How do you train for back-to-back marathons? A Google search for how to train for back-to-back races defines “back-to-back” anywhere from consecutive months to consecutive weeks to consecutive days. Active.com has tips for training with 2 - 8 weeks between races. Runner's World's 2012 article reported that one in four marathoners complete multiple 26.2's each year and gave some good training guidelines if you plan to race with less than a full 5 month training plan. The rule of thumb is to take a day off (easy training only) for every mile of your longest distance. We humbly note that most articles of this type are geared toward marathoners who are racing at higher intensity levels and may not be applicable for those of us who are addicted to LSD (long slow distance) training. This is where the definition of "easy training" becomes a personal thing.
Addressing any aggravations early can prevent injuries down the road. Regardless of how many races you do in whatever time-frame you choose to do them in, the key is to stay healthy, stretch, foam roll, and strength train. Above all, know when you've had enough and your body needs to heal. Don't let a stress fracture, sciatica or other issues get worse and sideline you for months. Better to take time to heal and not have to go through the psychological agony of not being able to race at all. It might even be a good idea to book a slightly higher refundable air fare or hotel room until you're feeling good about a heavy race schedule.
The Half Fanatic doing "back to back" races was actually doing them with only two weeks in between half marathons. The group was very polite and encouraging, knowing that everyone starts somewhere.
As you can see, the sky may not be the limit if you're a Marathoner for Life.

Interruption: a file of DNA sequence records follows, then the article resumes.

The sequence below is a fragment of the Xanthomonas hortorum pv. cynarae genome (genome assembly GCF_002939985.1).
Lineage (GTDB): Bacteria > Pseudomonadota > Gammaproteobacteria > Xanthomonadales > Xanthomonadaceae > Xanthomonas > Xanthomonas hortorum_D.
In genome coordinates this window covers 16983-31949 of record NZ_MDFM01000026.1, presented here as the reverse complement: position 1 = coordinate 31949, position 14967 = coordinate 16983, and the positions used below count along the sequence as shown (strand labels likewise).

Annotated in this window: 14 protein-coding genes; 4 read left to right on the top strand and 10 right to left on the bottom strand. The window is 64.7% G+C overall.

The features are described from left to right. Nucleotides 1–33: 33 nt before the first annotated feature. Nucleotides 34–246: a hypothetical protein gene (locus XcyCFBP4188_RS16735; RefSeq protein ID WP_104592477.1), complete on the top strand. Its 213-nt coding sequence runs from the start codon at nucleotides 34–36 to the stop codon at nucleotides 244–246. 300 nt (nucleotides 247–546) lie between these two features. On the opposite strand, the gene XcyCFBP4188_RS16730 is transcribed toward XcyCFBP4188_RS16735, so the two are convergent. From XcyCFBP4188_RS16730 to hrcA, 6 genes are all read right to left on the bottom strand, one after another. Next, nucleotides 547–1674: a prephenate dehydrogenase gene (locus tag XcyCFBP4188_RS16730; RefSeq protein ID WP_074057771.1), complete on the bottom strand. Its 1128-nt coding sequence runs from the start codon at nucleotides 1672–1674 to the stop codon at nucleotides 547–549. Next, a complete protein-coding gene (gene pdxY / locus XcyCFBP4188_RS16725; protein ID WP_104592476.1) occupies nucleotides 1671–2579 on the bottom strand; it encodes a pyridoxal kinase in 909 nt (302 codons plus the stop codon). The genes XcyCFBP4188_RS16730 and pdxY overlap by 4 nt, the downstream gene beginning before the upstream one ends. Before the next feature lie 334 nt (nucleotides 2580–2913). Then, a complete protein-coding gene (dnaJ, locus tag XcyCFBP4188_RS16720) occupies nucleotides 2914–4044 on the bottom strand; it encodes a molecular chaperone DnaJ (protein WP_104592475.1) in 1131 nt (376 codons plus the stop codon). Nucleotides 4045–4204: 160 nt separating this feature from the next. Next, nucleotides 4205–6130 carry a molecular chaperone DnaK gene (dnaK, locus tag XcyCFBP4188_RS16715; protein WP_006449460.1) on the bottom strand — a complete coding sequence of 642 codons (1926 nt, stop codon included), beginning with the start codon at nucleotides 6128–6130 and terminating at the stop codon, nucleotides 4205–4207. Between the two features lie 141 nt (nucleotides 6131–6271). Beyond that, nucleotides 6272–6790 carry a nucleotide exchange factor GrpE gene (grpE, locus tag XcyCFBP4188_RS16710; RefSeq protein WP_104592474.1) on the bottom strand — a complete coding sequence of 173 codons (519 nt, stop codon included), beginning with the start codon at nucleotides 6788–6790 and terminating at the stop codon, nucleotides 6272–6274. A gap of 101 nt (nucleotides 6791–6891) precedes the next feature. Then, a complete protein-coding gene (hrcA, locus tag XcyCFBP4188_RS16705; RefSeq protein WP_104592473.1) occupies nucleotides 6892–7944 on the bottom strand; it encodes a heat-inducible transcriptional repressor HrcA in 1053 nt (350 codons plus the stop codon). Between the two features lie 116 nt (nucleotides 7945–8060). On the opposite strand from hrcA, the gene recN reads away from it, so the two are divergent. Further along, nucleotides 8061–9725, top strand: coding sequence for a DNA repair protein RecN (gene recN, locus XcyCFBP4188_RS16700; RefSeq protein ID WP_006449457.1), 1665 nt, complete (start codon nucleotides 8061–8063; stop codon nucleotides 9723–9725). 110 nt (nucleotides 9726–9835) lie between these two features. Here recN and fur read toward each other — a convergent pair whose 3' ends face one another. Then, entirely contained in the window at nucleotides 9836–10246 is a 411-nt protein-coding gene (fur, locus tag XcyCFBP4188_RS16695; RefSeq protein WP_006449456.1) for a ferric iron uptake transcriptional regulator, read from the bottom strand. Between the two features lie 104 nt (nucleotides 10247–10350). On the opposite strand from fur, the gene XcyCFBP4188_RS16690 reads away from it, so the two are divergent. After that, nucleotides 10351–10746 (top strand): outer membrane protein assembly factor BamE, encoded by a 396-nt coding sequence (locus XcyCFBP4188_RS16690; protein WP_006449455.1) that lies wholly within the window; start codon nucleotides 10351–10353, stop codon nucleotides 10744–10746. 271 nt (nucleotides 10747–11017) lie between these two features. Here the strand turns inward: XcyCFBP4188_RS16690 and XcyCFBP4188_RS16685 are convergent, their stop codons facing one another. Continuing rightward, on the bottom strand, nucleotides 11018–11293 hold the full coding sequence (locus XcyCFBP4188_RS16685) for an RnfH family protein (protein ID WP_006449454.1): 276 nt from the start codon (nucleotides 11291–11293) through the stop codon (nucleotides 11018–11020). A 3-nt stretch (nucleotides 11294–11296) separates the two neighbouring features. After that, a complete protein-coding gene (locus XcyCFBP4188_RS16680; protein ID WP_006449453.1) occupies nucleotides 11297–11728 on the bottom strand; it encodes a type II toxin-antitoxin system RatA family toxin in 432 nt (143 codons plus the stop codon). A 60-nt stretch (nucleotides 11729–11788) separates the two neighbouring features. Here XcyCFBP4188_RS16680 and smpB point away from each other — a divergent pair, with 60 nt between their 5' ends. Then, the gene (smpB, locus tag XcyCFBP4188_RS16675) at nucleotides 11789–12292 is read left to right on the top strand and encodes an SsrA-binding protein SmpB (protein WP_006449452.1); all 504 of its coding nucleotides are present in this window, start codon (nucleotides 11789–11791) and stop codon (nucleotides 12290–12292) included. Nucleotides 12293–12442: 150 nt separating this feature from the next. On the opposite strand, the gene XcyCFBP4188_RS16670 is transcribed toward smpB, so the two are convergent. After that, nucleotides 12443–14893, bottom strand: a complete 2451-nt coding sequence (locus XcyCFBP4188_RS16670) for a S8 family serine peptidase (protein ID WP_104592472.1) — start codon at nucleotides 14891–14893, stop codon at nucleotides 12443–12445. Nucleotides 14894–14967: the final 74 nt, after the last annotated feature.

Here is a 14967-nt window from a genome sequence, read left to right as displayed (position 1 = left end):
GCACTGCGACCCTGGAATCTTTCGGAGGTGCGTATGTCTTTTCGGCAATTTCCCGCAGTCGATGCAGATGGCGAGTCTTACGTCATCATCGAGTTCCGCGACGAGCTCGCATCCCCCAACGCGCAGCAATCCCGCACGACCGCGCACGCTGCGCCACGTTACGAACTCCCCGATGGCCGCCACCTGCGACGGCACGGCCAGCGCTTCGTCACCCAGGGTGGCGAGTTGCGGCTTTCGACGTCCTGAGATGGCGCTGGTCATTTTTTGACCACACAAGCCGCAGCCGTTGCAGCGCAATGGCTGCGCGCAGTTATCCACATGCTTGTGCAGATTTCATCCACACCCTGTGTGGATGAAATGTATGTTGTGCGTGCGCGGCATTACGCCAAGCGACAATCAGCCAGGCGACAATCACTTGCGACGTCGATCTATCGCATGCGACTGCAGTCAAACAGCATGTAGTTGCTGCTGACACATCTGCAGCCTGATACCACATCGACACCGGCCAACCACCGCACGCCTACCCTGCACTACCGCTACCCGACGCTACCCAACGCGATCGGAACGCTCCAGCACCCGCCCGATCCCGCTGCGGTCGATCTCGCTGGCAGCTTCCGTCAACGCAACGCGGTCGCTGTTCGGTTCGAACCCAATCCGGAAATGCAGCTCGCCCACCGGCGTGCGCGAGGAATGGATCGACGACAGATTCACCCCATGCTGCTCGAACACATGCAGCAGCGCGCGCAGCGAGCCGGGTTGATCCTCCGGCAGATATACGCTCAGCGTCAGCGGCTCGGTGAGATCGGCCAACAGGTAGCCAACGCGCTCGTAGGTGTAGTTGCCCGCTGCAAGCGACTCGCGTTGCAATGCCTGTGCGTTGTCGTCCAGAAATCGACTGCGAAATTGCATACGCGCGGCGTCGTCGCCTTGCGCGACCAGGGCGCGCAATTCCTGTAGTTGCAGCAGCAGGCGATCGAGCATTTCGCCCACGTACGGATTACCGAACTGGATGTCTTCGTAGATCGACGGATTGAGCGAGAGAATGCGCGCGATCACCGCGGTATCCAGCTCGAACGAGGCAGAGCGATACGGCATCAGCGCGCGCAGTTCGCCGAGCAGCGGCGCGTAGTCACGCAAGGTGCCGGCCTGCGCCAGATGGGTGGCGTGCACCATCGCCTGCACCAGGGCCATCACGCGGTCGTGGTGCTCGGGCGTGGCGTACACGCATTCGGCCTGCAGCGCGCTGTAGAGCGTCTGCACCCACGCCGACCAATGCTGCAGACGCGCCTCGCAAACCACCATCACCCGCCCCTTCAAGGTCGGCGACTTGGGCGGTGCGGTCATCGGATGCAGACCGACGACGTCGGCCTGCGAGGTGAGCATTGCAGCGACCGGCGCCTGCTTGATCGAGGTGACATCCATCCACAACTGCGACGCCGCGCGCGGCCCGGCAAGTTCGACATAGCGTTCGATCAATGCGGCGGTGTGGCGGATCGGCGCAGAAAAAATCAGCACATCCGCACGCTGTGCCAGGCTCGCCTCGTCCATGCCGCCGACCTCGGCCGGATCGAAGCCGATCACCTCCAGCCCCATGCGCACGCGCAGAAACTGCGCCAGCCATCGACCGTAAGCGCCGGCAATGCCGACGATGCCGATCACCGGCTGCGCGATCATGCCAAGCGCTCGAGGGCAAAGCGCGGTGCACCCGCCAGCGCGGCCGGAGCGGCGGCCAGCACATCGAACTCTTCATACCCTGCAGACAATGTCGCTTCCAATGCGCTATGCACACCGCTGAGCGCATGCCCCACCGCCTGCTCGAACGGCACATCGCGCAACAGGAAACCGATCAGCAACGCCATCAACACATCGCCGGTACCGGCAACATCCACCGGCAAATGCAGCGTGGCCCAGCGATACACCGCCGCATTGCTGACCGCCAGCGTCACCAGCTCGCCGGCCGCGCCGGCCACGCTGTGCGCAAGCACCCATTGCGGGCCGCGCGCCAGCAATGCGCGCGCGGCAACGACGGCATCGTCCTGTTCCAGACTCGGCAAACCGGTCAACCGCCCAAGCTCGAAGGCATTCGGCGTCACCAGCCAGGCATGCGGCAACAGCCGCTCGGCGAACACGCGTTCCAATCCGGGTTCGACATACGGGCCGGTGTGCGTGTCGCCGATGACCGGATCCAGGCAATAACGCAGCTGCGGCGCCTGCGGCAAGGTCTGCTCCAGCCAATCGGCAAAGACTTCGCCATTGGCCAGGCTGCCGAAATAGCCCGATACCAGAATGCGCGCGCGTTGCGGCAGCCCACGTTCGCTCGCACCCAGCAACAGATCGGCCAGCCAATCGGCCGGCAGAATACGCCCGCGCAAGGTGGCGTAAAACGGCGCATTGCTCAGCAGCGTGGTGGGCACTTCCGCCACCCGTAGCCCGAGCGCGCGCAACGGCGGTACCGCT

The Firecracker Races were held in the Portland, Oregon area over the 4th of July weekend. Since the 4th fell on the Thursday in 2013, race director Steve Walters upped the ante on the 2011 Firecracker Triple and last year's Firecracker Double to create the Quadzilla. The event weekend consists of :
Foot Traffic Flat (Full/Half/5K races available)
Summerlake Loopy (Full/Half)
Freedom Marathon (Full/Half)
Stars and Stripes Marathon (Full/Half).
Our friends Kerry and Michael Caldwell did the Quadzuki (4 Half Marathons) last weekend. Kerry has started a Racewalk Revolution Facebook Page and is getting her website started as well. Check them out (and check out the collection of bling)!
|Kerry and Michael Caldwell's Bling Haul from the Firecracker Quadzuki|
Other multiple-race events include the Quadrathon (Ireland, mid-August) and the Seattle Quadzilla and Quadzuki (Thanksgiving Holiday weekend). If you want to throw in a little travel, Mainly Marathons runs several series with the races close to state borders for additional bragging rights.
Day of the Dead Series (4 races, 4 days, Texas, Arizona and New Mexico over the Halloween week).
The Dust Bowl Marathon Series (5 races, 5 days in Texas, Oklahoma, Kansas, Colorado and New Mexico in late-March)
Center of the Nation Series (5 races, 5 days in North Dakota, South Dakota, Wyoming, Montana and Nebraska in mid-September). Dust Bowl and Center of the Nation also offer half-marathons for the mere mortals among us.
Discounts for Mainly Marathon events are available for members of 50 States Club, 50 States Half Club, 50 States + DC, Half Fanatics, Half2Run.
The Hatfield McCoy Marathon offers back to back half marathons as part of the full marathon. Technically, this can be seen as two half marathons in two states on the same day since they are timed separately. Some hardcore Fanatics wonder if this is just a really good workaround, though.